By 1962, Washington state's communist-hunting Canwell Committee had been out of business for 13 years, noted "Red" hunter Senator Joseph McCarthy (1908-1957) of Wisconsin had been dead for five years, and the federal House Un-American Activities Committee was largely moribund. But the Soviet Union had put the first man in orbit in April 1961, and a great number of Americans still viewed the both USSR and domestic communism as existential threats.
Many Democrats, most from Western Washington, wanted planks in the party platform opposing loyalty oaths and calling for modifying the McCarran Act. Conservatives, most from east of the Cascades, were strongly opposed. On August 23, 1962, Bill Day moved to delete the plank on the McCarran Act from the platform. As described in a newspaper of the day:
"Day contended that the McCarran Act protects the people of the United States. He compared the plank, which sought modification of the act, to an article by Gus Hall, national Communist spokesman, pushing for repeal of the law" ("... Delegates Bolt ... ").
When Day's motion lost on a voice vote, Representative William McCormick of Spokane announced he could no longer support his party's platform. He and the other 24 delegates from Spokane, including Day, walked out of the convention. To most observers, it did not appear to be a spontaneous act.
The language often used to describe the Democratic factions may seem surprising in the twenty-first century. The Seattle Times noted: "The fight, which has gone on in hotel rooms and halls, centers around the more moderate elements of the Democratic Party, many of whom are from Eastern Washington, and a radical-left element of the party" ("... Delegates Bolt ... ").
Despite the divisions, O'Brien was elected, almost unanimously, as "permanent chairman" of the convention, mirroring his seemingly permanent status as Speaker of the House ("O'Brien Elected Chairman ..."). But his perceived invincibility would prove illusory and his record (at the time) reign as speaker be brought to an abrupt end.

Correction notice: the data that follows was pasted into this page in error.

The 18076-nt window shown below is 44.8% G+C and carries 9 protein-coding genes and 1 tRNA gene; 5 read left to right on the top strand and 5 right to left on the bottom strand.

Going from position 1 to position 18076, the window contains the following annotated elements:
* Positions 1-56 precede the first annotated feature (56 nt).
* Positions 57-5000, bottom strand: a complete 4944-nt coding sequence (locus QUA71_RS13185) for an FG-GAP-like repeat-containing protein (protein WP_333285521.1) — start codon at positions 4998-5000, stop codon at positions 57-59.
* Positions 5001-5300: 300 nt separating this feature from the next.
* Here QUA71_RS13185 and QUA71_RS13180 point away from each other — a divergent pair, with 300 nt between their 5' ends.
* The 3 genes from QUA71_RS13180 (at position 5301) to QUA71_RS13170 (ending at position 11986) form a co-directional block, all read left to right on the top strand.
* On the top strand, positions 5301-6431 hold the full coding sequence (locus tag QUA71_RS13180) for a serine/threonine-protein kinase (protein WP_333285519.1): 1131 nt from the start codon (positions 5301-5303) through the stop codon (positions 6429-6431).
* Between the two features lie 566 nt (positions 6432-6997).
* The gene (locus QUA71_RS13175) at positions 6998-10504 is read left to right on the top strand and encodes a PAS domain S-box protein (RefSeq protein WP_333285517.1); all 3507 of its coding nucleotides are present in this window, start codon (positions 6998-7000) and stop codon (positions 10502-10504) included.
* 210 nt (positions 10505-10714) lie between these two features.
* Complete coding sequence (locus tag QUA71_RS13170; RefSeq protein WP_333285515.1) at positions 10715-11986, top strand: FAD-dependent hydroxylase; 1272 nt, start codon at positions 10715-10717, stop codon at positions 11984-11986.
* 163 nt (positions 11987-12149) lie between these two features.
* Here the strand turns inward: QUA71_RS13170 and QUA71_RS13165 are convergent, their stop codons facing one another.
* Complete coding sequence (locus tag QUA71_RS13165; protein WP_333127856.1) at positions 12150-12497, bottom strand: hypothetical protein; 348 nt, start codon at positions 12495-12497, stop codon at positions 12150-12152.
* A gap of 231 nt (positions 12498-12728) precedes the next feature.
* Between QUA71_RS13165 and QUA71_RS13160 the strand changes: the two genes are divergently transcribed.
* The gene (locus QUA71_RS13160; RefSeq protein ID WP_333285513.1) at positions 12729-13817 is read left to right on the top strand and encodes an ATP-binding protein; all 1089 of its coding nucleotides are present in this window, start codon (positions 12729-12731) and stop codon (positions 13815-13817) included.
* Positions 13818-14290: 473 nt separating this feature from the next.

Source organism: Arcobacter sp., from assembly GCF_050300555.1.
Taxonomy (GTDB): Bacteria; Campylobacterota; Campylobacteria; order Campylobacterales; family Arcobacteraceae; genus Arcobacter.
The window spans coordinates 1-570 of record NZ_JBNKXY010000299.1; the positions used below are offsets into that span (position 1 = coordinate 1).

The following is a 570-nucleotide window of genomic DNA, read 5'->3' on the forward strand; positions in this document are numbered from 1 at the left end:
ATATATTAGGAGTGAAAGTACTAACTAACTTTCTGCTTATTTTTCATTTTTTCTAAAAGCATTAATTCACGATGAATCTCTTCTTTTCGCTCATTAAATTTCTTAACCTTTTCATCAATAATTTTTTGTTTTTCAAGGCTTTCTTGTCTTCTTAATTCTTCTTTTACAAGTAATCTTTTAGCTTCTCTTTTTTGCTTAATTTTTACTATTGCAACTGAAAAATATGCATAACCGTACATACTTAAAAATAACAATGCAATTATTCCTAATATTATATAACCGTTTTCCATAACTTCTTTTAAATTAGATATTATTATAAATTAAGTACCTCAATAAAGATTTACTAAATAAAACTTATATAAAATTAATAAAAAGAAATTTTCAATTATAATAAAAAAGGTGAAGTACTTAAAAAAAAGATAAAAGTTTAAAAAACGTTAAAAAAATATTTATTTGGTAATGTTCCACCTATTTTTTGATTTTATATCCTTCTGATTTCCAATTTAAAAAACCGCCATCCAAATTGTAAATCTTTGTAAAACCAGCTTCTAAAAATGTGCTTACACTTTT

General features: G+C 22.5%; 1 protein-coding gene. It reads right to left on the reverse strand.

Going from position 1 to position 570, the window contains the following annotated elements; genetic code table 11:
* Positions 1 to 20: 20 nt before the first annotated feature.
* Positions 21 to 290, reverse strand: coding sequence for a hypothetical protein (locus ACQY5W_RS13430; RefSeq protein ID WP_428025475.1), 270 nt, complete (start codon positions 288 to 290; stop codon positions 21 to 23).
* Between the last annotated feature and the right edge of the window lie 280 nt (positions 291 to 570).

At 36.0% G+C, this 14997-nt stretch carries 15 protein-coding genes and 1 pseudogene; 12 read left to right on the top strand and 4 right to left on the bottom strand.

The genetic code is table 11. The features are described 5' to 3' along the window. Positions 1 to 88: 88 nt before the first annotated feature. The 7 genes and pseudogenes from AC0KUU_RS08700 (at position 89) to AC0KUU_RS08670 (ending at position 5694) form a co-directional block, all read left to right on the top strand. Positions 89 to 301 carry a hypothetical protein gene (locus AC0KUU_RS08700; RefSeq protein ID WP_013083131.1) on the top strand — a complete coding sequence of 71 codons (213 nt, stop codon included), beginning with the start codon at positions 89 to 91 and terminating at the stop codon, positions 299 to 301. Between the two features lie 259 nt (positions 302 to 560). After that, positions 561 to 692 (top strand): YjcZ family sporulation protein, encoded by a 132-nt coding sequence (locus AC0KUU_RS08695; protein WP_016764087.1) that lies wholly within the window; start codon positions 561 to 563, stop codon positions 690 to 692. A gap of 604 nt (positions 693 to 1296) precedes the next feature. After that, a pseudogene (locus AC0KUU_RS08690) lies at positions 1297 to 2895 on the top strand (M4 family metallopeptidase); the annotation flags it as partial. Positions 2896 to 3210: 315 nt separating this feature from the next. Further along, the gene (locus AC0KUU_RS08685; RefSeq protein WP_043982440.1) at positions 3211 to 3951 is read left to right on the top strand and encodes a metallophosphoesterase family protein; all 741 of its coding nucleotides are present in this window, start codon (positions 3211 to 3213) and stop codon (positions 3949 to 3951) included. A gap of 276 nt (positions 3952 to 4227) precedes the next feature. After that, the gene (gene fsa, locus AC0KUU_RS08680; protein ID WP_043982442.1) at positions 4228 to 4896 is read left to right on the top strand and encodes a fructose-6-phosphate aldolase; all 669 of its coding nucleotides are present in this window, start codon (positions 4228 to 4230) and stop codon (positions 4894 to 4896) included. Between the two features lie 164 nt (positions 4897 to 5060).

Both sides in the Democratic dispute believed they were fighting for the soul of the party, and neither saw room for compromise. The convention walkout had made the divisions glaringly public, and the 1962 election was bad news for Democrats. Energized Republicans made a spirited try to capture the House and almost succeeded. The Democrats' majority was reduced to a mere three, 51 to 48, although they maintained a much more comfortable 32-to-17 edge in the Senate.
The stakes in the upcoming legislative session were especially high. Federal District Court Judge William Beeks (1906-1988) had recently ruled Washington's legislative-district boundaries null and void. Each district had two representatives, regardless of population differences, a violation of the "one person, one vote" rule laid down by the U.S. Supreme Court. Judge Beeks ruled that the state's district boundaries were "invidiously discriminatory" (Thigpen, 211 F. Supp. 826, 830). He stayed further court action pending the outcome of redistricting efforts by the legislature. This left the drawing of new boundaries up to politicians who were not only deeply divided along party lines but also, in the case of the Democrats, deeply divided against themselves.